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New Scientist (June 29,2019): The Forgotten Patients
THE faces of five people stare down at neurologist Nicholas Schiff from the wall of his office. These are pictures of people who appear to be in a vegetative state, but are in fact conscious. He stuck them up to remind him, he says, that they are still out there, and that doctors aren’t doing anything for them.
The sentiment is right. These people’s basic needs are being catered for, but there is little more we can do to help. And now the nightmare has got worse: a 10-year investigation has revealed the extent of such “covert consciousness” in people with brain damage, many of whom may be aware (see page 38).
Nobody can fault the efforts of Schiff and his colleagues to identify such people. But unfortunately, it tends to be very expensive to enter those with disorders of consciousness into clinical trials investigating ways to interact with them. They need round-the-clock care, rehabilitation, brain imaging and longterm follow-up. Studies often need to last six months or more to identify changes in brain health or drug efficacy.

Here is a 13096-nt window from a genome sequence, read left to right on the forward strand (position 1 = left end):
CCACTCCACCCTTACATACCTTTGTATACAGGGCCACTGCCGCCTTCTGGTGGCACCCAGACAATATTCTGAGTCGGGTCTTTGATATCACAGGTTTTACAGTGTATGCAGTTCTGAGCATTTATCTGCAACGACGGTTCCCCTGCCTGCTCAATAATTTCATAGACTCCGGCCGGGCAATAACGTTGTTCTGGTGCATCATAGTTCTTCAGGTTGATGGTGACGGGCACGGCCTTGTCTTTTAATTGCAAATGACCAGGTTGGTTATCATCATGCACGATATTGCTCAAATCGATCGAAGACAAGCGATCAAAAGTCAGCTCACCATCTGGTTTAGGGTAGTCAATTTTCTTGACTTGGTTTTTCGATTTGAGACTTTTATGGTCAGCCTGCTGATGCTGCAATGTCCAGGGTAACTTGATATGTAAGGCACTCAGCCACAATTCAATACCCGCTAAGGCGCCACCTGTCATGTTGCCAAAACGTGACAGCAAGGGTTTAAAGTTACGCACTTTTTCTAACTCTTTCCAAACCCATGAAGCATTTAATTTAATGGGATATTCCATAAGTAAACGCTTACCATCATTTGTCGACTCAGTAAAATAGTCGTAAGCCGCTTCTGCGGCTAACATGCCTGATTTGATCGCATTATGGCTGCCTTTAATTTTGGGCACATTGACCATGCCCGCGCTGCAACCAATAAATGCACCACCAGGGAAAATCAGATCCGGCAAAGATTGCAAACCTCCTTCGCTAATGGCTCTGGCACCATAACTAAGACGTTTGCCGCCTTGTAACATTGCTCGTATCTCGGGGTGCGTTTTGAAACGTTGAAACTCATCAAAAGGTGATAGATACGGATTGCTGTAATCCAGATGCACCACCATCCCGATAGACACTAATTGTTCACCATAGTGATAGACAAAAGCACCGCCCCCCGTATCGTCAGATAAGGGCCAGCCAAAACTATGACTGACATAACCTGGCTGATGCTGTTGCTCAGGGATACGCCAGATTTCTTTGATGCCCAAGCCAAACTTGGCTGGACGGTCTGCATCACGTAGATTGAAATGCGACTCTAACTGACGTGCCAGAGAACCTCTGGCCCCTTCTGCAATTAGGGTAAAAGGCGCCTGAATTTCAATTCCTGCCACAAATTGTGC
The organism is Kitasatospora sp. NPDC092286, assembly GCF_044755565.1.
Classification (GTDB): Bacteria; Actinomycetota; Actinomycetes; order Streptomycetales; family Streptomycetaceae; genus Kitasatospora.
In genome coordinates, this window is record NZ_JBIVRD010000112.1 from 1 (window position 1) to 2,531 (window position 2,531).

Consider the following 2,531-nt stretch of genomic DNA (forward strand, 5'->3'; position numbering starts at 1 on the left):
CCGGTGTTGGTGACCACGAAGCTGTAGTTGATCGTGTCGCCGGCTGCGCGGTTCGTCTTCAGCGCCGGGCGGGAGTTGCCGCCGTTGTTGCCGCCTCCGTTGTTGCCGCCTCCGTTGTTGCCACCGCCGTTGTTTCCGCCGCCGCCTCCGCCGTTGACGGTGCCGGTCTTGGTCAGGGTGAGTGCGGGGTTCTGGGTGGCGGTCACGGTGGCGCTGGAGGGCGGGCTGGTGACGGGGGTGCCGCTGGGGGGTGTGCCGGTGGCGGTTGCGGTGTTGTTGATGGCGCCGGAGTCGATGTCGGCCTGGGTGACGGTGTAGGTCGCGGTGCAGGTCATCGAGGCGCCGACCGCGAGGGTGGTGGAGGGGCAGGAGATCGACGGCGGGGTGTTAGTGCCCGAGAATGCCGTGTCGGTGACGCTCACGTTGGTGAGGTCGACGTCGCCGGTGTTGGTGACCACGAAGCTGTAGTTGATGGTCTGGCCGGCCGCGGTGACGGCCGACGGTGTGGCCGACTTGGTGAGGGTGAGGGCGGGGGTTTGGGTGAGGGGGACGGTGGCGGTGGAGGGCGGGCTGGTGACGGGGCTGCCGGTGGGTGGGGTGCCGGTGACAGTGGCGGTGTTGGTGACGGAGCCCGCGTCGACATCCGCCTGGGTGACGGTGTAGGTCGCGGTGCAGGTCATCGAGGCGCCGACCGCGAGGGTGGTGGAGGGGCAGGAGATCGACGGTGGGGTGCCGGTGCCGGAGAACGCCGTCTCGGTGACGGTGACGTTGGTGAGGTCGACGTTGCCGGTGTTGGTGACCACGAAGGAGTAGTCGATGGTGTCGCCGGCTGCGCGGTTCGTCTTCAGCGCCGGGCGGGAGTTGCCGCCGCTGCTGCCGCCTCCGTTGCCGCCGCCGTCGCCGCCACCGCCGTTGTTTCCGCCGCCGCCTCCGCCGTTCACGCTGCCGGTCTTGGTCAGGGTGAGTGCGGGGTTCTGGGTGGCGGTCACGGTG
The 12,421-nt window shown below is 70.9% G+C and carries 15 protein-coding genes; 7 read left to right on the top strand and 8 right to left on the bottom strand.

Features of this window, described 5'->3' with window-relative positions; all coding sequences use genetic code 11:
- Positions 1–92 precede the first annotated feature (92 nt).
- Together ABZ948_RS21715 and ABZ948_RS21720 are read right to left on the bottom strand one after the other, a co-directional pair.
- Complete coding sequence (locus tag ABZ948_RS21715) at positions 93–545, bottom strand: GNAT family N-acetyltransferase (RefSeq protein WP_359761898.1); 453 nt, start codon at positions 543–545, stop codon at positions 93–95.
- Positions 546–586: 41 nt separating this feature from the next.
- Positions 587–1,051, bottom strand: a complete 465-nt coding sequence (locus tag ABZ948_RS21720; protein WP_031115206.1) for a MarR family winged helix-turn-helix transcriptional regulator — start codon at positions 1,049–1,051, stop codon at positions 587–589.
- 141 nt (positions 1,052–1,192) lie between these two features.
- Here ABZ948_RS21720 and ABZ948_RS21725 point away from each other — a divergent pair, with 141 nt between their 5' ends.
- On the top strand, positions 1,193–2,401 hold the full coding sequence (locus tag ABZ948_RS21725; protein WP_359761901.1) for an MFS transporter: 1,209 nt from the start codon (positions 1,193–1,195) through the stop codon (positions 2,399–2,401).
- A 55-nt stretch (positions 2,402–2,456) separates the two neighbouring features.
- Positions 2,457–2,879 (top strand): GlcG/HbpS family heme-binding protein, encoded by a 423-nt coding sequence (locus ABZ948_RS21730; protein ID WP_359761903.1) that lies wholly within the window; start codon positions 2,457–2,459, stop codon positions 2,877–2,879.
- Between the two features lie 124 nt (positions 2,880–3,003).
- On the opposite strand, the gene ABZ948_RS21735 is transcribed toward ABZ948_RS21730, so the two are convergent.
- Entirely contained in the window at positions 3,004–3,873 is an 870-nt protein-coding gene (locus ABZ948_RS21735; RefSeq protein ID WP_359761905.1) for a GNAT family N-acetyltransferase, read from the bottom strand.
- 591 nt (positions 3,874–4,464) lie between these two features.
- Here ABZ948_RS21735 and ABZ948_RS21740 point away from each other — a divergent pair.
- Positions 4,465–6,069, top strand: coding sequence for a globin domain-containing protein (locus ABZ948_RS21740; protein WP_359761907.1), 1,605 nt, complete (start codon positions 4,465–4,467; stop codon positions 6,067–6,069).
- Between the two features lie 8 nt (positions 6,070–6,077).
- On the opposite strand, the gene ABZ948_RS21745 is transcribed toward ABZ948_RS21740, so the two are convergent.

Few agencies can, or will, fund this work. However, just knowing that covert consciousness isn’t rare can make a huge difference to patients’ prognosis. And while we wait for the technology that will allow them to communicate to catch up with this revelation, it may be the simplest things that make the biggest difference.
We have learned from those who are locked in (fully conscious but unable to move much more than their eyes) that they can be happy and have a greater sense of well-being than people who aren’t locked in. But this is only the case when they get the chance to participate in the world, through the support and interaction of those around them.
“Brain damaged patients are the forgotten patients,” says Geert Van Gelder, whose wife Evelyne is in a vegetative state in Belgium. We may not be able to wake every one of them, but improved rehab, nursing care and contact with friends and family is something we can do to make sure they are remembered every day. ❚
|New Scientist (June 29,2019): The Forgotten Patients|